DCSIMG

Down Memory Lane

The bomb section at Roslin Glen during World War Two

The bomb section at Roslin Glen during World War Two

The Munitions Section of Roslin Gunpowder Mills was started some years before the First World War.

Situated in a field high above the River North Esk and above most of the main buildings which were down beside the river in Roslin Glen, it was known locally as the Bomb Factory. Many women were employed there during both World Wars.

Gunpowder for the Munitions Section was produced in the lower glen and transported in bogies across the river on a tram system thought to have been part of an old tramway or by road through the glen in carts pulled by horses or in specially constructed motor vans. As in the lower glen, the bogies ran on wooden, rather than metal rails between the buildings.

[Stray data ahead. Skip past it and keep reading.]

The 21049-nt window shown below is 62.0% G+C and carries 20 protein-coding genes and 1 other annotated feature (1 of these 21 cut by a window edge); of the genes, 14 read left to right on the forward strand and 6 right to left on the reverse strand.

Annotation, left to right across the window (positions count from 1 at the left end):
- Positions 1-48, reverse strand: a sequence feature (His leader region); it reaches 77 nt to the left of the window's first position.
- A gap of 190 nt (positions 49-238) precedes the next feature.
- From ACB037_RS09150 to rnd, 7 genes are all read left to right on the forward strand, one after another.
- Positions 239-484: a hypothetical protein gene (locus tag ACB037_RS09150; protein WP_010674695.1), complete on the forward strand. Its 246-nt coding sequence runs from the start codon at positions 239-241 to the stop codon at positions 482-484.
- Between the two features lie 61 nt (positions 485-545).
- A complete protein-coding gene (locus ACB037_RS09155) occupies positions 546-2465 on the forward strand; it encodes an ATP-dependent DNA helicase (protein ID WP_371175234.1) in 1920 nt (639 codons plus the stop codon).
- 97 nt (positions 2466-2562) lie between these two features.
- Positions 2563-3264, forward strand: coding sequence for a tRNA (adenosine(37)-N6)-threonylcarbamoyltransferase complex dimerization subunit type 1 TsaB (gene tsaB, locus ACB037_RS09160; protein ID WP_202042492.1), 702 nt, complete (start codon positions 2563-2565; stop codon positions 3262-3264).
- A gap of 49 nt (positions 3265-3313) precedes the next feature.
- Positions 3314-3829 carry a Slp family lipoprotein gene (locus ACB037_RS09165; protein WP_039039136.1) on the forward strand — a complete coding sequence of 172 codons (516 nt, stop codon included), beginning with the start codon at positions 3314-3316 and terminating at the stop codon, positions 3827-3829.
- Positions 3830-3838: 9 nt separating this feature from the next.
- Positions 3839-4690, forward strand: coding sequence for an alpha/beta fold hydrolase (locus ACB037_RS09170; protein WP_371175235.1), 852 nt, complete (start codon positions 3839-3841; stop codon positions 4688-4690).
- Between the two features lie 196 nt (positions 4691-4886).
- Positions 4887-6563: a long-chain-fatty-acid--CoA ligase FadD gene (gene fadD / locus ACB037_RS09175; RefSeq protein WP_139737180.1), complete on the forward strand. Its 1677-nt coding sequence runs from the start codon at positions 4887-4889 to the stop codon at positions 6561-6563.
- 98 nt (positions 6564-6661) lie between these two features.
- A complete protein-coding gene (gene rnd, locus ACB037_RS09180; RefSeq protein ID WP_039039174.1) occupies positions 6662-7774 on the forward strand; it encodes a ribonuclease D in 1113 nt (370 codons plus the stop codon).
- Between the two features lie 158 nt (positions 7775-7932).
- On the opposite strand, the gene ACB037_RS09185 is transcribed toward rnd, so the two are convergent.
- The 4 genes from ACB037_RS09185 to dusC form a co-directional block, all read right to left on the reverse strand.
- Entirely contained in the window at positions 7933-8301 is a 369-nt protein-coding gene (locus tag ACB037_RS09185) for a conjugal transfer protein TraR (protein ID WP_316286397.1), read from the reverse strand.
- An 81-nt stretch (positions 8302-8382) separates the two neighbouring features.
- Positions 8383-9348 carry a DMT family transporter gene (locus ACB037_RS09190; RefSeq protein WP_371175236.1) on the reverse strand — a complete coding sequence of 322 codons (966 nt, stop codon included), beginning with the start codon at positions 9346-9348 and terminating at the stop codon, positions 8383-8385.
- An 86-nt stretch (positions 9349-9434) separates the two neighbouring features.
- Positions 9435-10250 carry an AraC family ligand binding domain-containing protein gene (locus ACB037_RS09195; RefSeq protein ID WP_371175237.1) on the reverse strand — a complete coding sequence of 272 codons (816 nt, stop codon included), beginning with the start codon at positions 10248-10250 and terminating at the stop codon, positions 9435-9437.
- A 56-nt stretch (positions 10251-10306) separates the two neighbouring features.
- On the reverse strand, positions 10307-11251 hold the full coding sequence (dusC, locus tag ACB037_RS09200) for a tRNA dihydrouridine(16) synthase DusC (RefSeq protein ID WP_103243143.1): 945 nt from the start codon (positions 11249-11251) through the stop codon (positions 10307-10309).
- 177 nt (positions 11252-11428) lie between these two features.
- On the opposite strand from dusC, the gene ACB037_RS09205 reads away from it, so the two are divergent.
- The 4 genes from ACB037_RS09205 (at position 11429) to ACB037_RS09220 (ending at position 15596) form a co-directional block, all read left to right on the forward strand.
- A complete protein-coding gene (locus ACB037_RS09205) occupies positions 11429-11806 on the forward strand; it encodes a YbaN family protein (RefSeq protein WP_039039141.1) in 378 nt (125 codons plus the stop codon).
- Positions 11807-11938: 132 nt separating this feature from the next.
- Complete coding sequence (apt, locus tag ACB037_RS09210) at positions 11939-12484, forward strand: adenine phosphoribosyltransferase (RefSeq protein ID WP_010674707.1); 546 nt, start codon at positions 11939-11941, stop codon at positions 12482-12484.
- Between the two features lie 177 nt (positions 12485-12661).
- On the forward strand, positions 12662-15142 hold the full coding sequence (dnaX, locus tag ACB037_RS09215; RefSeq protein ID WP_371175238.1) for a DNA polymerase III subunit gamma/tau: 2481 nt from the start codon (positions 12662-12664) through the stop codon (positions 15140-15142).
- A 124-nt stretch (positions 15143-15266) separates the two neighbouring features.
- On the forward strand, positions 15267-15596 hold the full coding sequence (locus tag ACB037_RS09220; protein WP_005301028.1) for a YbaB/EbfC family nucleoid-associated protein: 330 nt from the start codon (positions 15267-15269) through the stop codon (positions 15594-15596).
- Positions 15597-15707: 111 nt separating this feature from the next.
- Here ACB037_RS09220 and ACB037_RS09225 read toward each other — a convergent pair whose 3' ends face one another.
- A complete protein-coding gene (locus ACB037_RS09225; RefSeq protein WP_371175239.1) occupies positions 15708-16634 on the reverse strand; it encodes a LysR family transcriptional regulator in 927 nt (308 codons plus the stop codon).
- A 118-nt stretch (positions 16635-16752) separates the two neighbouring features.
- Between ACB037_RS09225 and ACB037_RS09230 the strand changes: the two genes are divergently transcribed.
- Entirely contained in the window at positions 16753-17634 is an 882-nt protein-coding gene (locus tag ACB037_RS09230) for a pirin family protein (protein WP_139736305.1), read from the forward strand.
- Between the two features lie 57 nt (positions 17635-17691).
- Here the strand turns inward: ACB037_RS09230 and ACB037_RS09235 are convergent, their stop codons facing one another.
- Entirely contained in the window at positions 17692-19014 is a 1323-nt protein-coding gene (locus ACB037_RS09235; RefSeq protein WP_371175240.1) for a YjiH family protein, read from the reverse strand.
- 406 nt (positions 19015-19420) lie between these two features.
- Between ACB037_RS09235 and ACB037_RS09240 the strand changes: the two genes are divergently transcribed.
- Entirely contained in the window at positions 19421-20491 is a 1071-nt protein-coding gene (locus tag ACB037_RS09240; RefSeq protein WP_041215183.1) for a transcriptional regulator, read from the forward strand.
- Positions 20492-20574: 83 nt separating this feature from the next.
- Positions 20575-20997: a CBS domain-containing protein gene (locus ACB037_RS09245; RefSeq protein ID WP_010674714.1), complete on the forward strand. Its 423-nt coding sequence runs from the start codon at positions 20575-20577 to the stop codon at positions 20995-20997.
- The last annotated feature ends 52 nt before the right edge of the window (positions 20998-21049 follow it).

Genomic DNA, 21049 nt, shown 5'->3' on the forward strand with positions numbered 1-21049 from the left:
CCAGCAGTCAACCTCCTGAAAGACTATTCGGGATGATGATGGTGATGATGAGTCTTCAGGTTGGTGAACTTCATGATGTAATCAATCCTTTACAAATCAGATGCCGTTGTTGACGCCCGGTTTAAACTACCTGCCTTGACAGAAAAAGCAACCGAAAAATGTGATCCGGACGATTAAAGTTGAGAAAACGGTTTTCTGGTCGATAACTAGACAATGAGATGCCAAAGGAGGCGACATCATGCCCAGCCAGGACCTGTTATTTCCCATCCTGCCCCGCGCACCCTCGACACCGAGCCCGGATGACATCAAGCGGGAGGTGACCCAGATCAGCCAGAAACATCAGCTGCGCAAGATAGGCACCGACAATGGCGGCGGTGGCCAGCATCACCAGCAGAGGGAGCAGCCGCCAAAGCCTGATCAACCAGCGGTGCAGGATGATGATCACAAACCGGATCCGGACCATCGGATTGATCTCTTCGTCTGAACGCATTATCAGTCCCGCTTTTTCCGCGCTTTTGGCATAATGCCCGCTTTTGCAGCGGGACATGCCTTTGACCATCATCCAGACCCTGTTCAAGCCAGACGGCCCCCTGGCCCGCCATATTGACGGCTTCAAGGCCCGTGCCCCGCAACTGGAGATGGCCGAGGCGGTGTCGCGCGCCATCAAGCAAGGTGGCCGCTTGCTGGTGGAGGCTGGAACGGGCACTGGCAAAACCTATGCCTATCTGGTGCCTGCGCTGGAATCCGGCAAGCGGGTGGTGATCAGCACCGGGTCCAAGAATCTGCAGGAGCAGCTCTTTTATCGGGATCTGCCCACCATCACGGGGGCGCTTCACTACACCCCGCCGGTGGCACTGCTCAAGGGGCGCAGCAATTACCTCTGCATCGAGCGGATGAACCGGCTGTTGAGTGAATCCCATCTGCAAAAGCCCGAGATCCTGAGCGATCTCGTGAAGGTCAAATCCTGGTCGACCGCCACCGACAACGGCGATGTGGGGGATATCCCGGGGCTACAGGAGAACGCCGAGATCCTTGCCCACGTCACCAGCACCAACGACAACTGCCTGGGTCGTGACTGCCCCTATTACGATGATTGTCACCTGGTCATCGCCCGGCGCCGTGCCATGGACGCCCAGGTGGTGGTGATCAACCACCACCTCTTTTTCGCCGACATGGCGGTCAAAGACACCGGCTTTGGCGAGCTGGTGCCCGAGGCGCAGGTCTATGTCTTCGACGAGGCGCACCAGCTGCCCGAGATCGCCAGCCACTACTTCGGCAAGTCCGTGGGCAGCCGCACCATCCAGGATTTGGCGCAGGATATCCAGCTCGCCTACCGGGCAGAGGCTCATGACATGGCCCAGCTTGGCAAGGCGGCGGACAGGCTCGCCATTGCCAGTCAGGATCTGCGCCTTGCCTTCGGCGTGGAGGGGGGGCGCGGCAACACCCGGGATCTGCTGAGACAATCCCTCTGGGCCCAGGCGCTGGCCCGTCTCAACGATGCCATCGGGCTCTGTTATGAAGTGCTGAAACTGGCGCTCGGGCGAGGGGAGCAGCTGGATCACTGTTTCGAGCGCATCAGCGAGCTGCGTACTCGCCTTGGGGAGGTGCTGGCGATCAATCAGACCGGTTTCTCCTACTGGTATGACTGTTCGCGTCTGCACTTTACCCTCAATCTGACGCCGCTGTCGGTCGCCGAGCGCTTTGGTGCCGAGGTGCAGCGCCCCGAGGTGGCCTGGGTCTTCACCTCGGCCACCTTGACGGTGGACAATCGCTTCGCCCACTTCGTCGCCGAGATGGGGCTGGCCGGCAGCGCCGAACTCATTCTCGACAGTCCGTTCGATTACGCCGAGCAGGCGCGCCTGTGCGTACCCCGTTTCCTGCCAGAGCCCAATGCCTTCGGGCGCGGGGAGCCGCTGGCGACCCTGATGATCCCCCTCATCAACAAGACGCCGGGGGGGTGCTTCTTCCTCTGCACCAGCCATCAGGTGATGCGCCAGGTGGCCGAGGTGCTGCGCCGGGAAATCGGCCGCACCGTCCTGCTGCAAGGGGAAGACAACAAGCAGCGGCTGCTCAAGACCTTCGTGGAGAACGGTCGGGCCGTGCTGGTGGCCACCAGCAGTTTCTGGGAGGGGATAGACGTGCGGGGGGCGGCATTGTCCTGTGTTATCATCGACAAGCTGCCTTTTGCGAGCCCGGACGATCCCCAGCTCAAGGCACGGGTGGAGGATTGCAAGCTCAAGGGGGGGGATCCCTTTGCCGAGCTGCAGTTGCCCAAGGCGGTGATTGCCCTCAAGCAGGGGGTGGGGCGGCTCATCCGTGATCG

Extended during the Second World War, the buildings were mostly wooden huts, each with a veranda where the workers had to leave their outdoor shoes which might have grit on the soles and put on special indoor footwear. They had to be careful not to wear any metal jewellery or hairgrips, no suspenders, stockings had to be held up using elastic garters. Many of the ladies said they risked wearing curlers under their headscarves if there was to be a party later on but they had to make sure they weren’t caught.

Winnie Stevenson’s full feature appears in this week’s Advertiser. On sale now.

 

Comments

 
 

Back to the top of the page